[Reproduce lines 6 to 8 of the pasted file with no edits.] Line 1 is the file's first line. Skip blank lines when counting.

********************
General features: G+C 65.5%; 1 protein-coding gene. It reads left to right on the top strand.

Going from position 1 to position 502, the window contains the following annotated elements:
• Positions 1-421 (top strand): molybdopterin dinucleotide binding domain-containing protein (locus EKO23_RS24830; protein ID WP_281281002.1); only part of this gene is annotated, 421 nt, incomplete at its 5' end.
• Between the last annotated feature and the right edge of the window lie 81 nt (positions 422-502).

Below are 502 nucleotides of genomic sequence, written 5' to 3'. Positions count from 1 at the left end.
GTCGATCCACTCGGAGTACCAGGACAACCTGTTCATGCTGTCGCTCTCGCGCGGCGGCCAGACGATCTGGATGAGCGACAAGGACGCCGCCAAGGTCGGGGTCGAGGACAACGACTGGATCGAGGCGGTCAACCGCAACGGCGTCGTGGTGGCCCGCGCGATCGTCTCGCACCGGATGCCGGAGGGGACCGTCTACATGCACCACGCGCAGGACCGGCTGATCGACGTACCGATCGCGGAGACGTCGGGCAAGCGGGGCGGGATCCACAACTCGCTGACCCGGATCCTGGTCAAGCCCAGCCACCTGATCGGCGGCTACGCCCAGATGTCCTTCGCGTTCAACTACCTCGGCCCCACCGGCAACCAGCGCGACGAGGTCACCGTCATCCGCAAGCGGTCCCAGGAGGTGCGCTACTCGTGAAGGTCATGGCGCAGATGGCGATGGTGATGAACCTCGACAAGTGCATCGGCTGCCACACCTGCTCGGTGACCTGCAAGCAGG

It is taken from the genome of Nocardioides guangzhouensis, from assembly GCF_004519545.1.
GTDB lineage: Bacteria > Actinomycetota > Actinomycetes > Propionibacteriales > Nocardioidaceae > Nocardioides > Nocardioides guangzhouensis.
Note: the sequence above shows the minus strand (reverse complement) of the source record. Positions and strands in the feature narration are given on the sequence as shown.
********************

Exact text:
GTCGATCCACTCGGAGTACCAGGACAACCTGTTCATGCTGTCGCTCTCGCGCGGCGGCCAGACGATCTGGATGAGCGACAAGGACGCCGCCAAGGTCGGGGTCGAGGACAACGACTGGATCGAGGCGGTCAACCGCAACGGCGTCGTGGTGGCCCGCGCGATCGTCTCGCACCGGATGCCGGAGGGGACCGTCTACATGCACCACGCGCAGGACCGGCTGATCGACGTACCGATCGCGGAGACGTCGGGCAAGCGGGGCGGGATCCACAACTCGCTGACCCGGATCCTGGTCAAGCCCAGCCACCTGATCGGCGGCTACGCCCAGATGTCCTTCGCGTTCAACTACCTCGGCCCCACCGGCAACCAGCGCGACGAGGTCACCGTCATCCGCAAGCGGTCCCAGGAGGTGCGCTACTCGTGAAGGTCATGGCGCAGATGGCGATGGTGATGAACCTCGACAAGTGCATCGGCTGCCACACCTGCTCGGTGACCTGCAAGCAGG

It is taken from the genome of Nocardioides guangzhouensis, from assembly GCF_004519545.1.
GTDB lineage: Bacteria > Actinomycetota > Actinomycetes > Propionibacteriales > Nocardioidaceae > Nocardioides > Nocardioides guangzhouensis.